A conditional instruction has the form if then elseif then else end . The elseif then … part (of which there may be more than one) and the else part are optional. After if and elseif comes a boolean expression; after then , elseif and else come zero or more instructions.

A multi-branch instruction has the form

where the else inst 0 part is optional, exp is a character or integer expression, v 1 , v 2 , … are constant values of the same type as exp , all different, and inst 0 , inst 1 , inst 2 , … are sequences of zero or more instructions. In the integer case, it is often convenient to use unique values ( "Constant and unique attributes", page 83 ) for the v i .

The effect of such a multi-branch instruction, if the value of exp is one of the v i , is to execute the corresponding inst i . If none of the v i matches, the instruction executes inst 0 , unless there is no else part, in which case it triggers an exception.

Raising an exception is the proper behavior, since the absence of an else indicates that the author asserts that one of the values will match. If you want an instruction that does nothing in this case, rather than cause an exception, use an else part with an empty inst 0 . In contrast, if c then inst end with no else part does nothing in the absence of an else part, since in this case there is no implied claim that c must hold.)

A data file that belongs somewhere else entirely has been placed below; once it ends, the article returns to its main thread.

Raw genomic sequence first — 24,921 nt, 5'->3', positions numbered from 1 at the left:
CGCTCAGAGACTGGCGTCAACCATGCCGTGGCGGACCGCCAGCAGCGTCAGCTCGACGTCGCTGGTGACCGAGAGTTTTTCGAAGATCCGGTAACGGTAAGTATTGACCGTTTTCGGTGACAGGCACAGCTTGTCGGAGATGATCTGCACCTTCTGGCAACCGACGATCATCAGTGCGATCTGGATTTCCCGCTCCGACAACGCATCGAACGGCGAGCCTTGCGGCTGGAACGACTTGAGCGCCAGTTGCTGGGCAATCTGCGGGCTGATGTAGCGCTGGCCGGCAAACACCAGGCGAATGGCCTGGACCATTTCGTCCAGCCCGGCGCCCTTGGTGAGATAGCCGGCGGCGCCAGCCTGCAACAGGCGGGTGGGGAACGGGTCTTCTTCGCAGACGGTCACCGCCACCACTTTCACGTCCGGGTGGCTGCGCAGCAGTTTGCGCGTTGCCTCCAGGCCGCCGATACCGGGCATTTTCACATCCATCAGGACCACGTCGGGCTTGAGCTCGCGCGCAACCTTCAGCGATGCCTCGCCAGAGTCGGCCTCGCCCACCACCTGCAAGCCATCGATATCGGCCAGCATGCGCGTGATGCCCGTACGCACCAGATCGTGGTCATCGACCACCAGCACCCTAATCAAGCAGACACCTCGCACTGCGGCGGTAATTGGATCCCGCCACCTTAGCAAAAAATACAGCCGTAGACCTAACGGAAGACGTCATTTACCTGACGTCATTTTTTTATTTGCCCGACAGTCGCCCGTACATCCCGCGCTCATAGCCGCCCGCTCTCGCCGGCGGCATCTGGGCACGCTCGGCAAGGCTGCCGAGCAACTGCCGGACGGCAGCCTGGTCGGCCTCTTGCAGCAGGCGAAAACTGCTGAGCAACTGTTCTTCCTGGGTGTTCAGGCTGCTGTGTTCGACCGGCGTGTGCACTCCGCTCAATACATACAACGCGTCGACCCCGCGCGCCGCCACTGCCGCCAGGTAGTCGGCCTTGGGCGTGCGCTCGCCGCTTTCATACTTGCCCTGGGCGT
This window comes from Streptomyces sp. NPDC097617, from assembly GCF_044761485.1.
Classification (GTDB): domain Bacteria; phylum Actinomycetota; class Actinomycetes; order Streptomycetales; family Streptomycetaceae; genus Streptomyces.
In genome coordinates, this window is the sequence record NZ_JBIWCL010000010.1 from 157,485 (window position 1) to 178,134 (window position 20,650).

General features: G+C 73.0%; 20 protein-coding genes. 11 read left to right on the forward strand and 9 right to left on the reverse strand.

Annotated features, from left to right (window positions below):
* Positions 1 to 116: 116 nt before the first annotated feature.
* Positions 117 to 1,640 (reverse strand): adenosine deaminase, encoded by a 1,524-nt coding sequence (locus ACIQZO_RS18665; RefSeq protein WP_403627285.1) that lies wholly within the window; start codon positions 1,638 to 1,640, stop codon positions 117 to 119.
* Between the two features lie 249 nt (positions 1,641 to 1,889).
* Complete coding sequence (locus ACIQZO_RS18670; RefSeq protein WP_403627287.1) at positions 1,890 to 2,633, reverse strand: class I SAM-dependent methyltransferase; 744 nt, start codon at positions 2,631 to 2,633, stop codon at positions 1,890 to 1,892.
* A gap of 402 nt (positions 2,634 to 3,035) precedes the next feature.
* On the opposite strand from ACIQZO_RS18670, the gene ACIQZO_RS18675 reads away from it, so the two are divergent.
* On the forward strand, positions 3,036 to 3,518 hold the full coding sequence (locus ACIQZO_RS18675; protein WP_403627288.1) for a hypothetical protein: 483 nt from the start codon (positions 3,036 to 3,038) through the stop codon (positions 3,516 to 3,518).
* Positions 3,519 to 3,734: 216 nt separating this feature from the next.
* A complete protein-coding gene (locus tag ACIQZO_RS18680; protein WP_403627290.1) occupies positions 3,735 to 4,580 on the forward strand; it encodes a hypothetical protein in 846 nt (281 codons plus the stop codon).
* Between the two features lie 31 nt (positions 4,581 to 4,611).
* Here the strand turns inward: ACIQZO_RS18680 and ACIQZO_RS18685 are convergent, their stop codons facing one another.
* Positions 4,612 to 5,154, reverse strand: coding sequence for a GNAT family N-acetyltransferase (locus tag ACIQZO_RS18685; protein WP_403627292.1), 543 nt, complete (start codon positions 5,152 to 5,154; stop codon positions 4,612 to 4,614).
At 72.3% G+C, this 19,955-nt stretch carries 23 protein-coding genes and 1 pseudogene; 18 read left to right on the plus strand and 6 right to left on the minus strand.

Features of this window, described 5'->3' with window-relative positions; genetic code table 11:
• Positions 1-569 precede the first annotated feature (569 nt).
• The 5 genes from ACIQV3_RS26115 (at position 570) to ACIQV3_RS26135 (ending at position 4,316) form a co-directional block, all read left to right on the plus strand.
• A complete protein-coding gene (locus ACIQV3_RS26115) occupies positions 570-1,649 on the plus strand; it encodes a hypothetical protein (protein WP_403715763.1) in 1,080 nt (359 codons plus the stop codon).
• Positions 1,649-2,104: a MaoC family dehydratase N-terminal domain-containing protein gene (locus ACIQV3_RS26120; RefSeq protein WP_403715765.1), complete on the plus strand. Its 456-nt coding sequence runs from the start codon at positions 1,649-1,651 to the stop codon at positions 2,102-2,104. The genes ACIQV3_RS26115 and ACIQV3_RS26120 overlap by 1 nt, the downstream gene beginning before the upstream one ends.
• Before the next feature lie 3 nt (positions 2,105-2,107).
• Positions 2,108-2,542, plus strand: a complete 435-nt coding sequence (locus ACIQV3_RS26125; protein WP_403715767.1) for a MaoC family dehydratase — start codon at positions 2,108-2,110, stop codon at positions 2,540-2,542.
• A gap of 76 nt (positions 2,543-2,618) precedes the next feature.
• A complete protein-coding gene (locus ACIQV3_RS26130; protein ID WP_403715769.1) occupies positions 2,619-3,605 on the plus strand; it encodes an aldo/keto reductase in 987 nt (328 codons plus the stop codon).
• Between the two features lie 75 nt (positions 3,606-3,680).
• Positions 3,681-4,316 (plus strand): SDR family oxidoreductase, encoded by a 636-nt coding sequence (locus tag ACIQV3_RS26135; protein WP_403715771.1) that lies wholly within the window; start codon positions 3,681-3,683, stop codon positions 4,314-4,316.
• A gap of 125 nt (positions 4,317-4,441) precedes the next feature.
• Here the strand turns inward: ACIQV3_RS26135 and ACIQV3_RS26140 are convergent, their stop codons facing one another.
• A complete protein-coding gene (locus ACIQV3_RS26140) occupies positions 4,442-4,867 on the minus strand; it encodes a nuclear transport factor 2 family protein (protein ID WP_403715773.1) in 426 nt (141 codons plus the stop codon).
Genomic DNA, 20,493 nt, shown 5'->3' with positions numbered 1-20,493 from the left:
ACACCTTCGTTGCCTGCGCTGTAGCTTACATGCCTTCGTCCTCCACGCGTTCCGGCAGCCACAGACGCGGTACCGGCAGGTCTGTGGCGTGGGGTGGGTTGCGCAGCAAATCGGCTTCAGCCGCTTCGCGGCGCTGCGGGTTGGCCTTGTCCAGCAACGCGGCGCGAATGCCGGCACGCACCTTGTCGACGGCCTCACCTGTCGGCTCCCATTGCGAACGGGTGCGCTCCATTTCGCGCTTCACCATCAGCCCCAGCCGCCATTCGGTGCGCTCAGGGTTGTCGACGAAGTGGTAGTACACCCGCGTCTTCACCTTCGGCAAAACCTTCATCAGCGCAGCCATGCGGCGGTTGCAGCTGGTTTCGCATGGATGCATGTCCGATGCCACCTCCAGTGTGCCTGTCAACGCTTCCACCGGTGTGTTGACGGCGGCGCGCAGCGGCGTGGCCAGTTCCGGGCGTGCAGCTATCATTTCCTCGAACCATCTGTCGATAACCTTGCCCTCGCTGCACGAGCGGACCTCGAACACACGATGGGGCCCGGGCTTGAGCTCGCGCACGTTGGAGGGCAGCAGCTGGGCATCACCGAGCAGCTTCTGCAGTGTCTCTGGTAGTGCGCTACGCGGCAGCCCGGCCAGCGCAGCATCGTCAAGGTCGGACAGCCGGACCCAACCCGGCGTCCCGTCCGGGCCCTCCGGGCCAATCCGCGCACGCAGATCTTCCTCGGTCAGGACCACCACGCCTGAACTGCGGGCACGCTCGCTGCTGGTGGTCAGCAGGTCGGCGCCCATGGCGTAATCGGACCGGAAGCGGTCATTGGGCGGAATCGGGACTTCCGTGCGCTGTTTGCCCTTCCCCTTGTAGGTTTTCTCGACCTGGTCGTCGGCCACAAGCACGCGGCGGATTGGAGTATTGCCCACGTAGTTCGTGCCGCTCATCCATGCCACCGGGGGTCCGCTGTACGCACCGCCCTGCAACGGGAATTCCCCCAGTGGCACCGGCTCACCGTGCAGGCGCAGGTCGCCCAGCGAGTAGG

The loop construct has the form

where the invariant inv and variant var parts are optional, the others required. initialization and body are sequences of zero or more instructions; exit and inv are boolean expressions (more precisely, inv is an assertion); var is an integer expression.

The effect is to execute initialization , then, zero or more times until exit is satisfied, to execute body . (If after initialization the value of exit is already true, body will not be executed at all.) Note that the syntax of loops always includes an initialization, as most loops require some preparation. If not, just leave initialization empty, while including the from since it is a required component.

The assertion inv , if present, expresses a loop invariant (not to be confused with class invariants). For the loop to be correct, initialization must ensure inv , and then every iteration of body executed when exit is false must preserve the invariant; so the effect of the loop is to yield a state in which both inv and exit are true. The loop must terminate after a finite number of iterations, of course; this can be guaranteed by using a loop variant var . It must be an integer expression whose value is non-negative after execution of initialization , and decreased by at least one, while remain non-negative, by any execution of body when exit is false; since a non-negative integer cannot be decreased forever, this ensures termination. The assertion monitoring mode, if turned on at the highest level, will check these properties of the invariant and variant after initialization and after each loop iteration, triggering an exception if the invariant does not hold or the variant is negative or does not decrease.